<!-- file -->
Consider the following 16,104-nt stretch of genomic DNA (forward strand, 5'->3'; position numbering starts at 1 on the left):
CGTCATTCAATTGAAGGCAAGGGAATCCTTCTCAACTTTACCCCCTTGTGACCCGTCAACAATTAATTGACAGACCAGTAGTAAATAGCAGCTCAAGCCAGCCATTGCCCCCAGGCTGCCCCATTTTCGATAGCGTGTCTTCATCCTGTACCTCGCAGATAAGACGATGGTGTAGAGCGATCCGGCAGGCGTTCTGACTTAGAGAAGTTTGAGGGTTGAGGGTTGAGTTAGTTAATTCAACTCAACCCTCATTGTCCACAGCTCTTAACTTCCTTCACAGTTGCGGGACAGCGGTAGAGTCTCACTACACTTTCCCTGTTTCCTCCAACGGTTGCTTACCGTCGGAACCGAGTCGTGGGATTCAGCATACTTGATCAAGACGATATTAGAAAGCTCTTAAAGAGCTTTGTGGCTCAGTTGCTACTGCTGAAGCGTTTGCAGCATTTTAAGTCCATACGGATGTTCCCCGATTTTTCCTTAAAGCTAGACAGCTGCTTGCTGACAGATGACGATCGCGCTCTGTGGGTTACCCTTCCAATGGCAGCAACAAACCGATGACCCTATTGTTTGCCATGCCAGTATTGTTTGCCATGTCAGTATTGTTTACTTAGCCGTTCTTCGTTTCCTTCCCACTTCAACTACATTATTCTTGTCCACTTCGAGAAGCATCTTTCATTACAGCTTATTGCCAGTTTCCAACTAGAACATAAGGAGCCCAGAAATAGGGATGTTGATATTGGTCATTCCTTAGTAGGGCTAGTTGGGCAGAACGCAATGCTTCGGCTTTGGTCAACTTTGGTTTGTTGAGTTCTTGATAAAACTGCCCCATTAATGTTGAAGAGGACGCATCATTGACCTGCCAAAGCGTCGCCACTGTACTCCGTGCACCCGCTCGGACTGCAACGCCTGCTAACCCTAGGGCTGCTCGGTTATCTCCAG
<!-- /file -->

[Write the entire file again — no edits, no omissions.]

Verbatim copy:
Consider the following 16,104-nt stretch of genomic DNA (forward strand, 5'->3'; position numbering starts at 1 on the left):
CGTCATTCAATTGAAGGCAAGGGAATCCTTCTCAACTTTACCCCCTTGTGACCCGTCAACAATTAATTGACAGACCAGTAGTAAATAGCAGCTCAAGCCAGCCATTGCCCCCAGGCTGCCCCATTTTCGATAGCGTGTCTTCATCCTGTACCTCGCAGATAAGACGATGGTGTAGAGCGATCCGGCAGGCGTTCTGACTTAGAGAAGTTTGAGGGTTGAGGGTTGAGTTAGTTAATTCAACTCAACCCTCATTGTCCACAGCTCTTAACTTCCTTCACAGTTGCGGGACAGCGGTAGAGTCTCACTACACTTTCCCTGTTTCCTCCAACGGTTGCTTACCGTCGGAACCGAGTCGTGGGATTCAGCATACTTGATCAAGACGATATTAGAAAGCTCTTAAAGAGCTTTGTGGCTCAGTTGCTACTGCTGAAGCGTTTGCAGCATTTTAAGTCCATACGGATGTTCCCCGATTTTTCCTTAAAGCTAGACAGCTGCTTGCTGACAGATGACGATCGCGCTCTGTGGGTTACCCTTCCAATGGCAGCAACAAACCGATGACCCTATTGTTTGCCATGCCAGTATTGTTTGCCATGTCAGTATTGTTTACTTAGCCGTTCTTCGTTTCCTTCCCACTTCAACTACATTATTCTTGTCCACTTCGAGAAGCATCTTTCATTACAGCTTATTGCCAGTTTCCAACTAGAACATAAGGAGCCCAGAAATAGGGATGTTGATATTGGTCATTCCTTAGTAGGGCTAGTTGGGCAGAACGCAATGCTTCGGCTTTGGTCAACTTTGGTTTGTTGAGTTCTTGATAAAACTGCCCCATTAATGTTGAAGAGGACGCATCATTGACCTGCCAAAGCGTCGCCACTGTACTCCGTGCACCCGCTCGGACTGCAACGCCTGCTAACCCTAGGGCTGCTCGGTTATCTCCAG